Gun buyback scheme not worth the money spent
Today’s report from the Auditor-General on the Government’s gun buyback scheme is critical of the Government’s inability to ensure the scheme was worth the amount spent on it, National’s Police spokesperson Brett Hudson says.
“The Government has spent $103 million on a buyback scheme it knew it would be unable to substantiate whether it was successful in making New Zealand safer. However, given Police estimated there were 50,000 to 240,000 prohibited firearms in New Zealand, and only 57,716 firearms were handed in, it’s clear which way this went.
“Both Customs and the Police record lawfully imported firearms, but in different ways. Instead of undertaking the work to ensure these records were reconciled, Police put this in the too hard basket. If they had undertaken this work in parallel with the buyback process, we may have been able to determine whether the buyback had been a success.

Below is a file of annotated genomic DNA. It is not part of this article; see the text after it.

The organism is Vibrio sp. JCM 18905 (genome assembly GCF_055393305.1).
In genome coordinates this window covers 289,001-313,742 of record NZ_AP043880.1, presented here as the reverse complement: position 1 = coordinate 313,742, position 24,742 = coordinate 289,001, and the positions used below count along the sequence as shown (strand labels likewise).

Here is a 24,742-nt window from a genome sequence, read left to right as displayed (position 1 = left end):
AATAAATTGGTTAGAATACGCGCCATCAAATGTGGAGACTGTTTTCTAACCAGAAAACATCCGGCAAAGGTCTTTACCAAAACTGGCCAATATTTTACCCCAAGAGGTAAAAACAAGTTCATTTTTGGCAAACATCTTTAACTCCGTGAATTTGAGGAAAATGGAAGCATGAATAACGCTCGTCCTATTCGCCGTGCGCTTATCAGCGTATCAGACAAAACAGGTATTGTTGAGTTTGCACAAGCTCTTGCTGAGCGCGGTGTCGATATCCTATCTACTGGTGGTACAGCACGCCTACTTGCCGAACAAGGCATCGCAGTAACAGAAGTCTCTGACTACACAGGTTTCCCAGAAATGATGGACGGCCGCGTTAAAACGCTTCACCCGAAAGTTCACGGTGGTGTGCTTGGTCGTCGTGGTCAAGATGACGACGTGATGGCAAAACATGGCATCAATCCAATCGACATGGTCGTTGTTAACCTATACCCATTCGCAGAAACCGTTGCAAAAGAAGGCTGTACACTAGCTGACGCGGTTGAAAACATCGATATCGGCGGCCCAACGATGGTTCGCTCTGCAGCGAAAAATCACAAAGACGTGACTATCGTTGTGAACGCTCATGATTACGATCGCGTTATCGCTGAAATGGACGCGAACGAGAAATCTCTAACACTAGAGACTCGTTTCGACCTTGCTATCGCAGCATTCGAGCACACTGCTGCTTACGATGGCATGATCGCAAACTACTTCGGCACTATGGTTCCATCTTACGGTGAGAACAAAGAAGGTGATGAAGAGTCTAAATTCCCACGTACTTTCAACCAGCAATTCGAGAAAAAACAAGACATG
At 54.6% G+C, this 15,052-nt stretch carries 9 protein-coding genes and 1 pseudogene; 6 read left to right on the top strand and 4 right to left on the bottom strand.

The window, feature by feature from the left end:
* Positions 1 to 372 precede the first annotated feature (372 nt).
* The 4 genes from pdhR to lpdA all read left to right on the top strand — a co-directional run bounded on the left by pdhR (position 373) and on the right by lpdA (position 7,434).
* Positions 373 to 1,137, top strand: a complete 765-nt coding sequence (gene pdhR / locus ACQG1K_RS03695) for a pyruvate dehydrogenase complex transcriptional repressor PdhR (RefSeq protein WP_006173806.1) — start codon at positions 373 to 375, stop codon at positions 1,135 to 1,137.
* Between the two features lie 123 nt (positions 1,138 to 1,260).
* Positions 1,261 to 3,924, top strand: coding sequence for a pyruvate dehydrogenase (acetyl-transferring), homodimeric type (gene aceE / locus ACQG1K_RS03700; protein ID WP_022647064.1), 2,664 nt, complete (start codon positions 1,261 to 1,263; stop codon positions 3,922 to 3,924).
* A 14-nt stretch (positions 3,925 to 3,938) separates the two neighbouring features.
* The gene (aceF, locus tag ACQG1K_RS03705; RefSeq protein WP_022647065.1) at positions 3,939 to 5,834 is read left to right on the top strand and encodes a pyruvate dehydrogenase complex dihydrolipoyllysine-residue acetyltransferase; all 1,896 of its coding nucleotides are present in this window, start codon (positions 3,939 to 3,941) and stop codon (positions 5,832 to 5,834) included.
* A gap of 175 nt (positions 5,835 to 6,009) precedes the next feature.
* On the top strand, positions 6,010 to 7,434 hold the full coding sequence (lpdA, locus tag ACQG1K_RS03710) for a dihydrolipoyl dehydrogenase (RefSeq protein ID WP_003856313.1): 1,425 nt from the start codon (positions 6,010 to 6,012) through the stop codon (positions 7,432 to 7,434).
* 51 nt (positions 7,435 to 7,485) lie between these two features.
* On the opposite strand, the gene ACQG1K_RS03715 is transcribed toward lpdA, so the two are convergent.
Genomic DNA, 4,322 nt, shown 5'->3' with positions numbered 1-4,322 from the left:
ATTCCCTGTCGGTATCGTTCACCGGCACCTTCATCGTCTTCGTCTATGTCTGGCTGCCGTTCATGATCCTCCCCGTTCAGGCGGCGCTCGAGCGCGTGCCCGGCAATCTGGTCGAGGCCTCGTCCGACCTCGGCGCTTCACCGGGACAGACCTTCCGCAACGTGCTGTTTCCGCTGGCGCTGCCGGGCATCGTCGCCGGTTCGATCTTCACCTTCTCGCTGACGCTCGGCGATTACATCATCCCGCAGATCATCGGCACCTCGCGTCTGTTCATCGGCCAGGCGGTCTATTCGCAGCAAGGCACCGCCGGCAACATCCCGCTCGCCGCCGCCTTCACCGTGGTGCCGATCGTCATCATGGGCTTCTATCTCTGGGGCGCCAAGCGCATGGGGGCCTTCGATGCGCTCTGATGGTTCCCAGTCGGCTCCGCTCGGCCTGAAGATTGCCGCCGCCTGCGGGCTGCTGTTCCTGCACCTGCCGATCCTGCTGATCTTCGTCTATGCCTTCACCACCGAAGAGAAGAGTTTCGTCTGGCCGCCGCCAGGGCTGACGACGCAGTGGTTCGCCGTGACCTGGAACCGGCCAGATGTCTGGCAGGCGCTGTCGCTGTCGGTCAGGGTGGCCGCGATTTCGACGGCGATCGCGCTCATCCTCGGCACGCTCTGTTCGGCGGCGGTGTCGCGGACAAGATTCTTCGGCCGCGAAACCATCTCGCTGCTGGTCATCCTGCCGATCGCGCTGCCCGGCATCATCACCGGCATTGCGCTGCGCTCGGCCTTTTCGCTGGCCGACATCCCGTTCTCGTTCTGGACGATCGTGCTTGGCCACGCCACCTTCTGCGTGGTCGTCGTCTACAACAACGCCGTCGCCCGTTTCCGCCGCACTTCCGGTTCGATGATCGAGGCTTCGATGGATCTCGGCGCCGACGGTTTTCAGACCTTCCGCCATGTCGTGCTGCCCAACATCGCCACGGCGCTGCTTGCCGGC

“The Government knew it would never be able to establish the success of the buyback, showing this was merely a marketing exercise, rather than actually making our country safer.
“Meanwhile there were 156 incidents of firearms-related offences involving suspected gang members and associates between 1 January and 9 March this year. The Government should have picked up our Firearms Prohibitions Orders Bill which gives Police more powers to search and take firearms off gang members.
“National also recently proposed a specialised unit that would disrupt criminal gang activity every single day. This is where the Government’s priorities should have been, not loading even more regulations and costs onto law-abiding firearms owners.
“Rather than tackling the real problems of unlawful possession and use of firearms, the Government pressed ahead with the buyback scheme, and millions of dollars later, no one can show that it’s actually been successful.”